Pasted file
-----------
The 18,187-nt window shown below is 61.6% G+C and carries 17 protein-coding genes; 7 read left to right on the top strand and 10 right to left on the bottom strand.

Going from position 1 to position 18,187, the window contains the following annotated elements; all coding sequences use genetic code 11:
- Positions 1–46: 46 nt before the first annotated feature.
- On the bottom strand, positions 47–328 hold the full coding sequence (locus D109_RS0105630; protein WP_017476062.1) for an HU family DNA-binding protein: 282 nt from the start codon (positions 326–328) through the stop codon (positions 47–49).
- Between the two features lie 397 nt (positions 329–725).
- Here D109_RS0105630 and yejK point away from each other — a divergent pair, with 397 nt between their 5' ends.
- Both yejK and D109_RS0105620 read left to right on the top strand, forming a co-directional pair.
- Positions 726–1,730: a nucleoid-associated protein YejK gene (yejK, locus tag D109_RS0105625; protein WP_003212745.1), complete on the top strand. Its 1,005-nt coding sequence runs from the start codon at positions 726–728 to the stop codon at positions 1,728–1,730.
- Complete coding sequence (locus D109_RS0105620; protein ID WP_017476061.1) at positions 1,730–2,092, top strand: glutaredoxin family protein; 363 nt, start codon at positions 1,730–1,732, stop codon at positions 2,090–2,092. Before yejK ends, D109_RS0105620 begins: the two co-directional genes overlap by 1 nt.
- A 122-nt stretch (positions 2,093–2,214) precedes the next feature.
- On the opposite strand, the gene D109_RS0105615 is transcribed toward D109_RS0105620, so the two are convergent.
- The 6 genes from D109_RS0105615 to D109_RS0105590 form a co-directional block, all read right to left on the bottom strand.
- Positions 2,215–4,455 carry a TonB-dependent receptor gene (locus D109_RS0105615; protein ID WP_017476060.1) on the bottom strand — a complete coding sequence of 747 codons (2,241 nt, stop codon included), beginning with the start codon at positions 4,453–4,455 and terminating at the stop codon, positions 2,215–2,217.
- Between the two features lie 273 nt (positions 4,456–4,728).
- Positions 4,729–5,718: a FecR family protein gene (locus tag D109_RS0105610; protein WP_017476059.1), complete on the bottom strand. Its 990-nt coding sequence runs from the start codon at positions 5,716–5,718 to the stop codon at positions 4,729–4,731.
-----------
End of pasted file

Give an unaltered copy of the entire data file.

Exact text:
The 18,187-nt window shown below is 61.6% G+C and carries 17 protein-coding genes; 7 read left to right on the top strand and 10 right to left on the bottom strand.

Going from position 1 to position 18,187, the window contains the following annotated elements; all coding sequences use genetic code 11:
- Positions 1–46: 46 nt before the first annotated feature.
- On the bottom strand, positions 47–328 hold the full coding sequence (locus D109_RS0105630; protein WP_017476062.1) for an HU family DNA-binding protein: 282 nt from the start codon (positions 326–328) through the stop codon (positions 47–49).
- Between the two features lie 397 nt (positions 329–725).
- Here D109_RS0105630 and yejK point away from each other — a divergent pair, with 397 nt between their 5' ends.
- Both yejK and D109_RS0105620 read left to right on the top strand, forming a co-directional pair.
- Positions 726–1,730: a nucleoid-associated protein YejK gene (yejK, locus tag D109_RS0105625; protein WP_003212745.1), complete on the top strand. Its 1,005-nt coding sequence runs from the start codon at positions 726–728 to the stop codon at positions 1,728–1,730.
- Complete coding sequence (locus D109_RS0105620; protein ID WP_017476061.1) at positions 1,730–2,092, top strand: glutaredoxin family protein; 363 nt, start codon at positions 1,730–1,732, stop codon at positions 2,090–2,092. Before yejK ends, D109_RS0105620 begins: the two co-directional genes overlap by 1 nt.
- A 122-nt stretch (positions 2,093–2,214) precedes the next feature.
- On the opposite strand, the gene D109_RS0105615 is transcribed toward D109_RS0105620, so the two are convergent.
- The 6 genes from D109_RS0105615 to D109_RS0105590 form a co-directional block, all read right to left on the bottom strand.
- Positions 2,215–4,455 carry a TonB-dependent receptor gene (locus D109_RS0105615; protein ID WP_017476060.1) on the bottom strand — a complete coding sequence of 747 codons (2,241 nt, stop codon included), beginning with the start codon at positions 4,453–4,455 and terminating at the stop codon, positions 2,215–2,217.
- Between the two features lie 273 nt (positions 4,456–4,728).
- Positions 4,729–5,718: a FecR family protein gene (locus tag D109_RS0105610; protein WP_017476059.1), complete on the bottom strand. Its 990-nt coding sequence runs from the start codon at positions 5,716–5,718 to the stop codon at positions 4,729–4,731.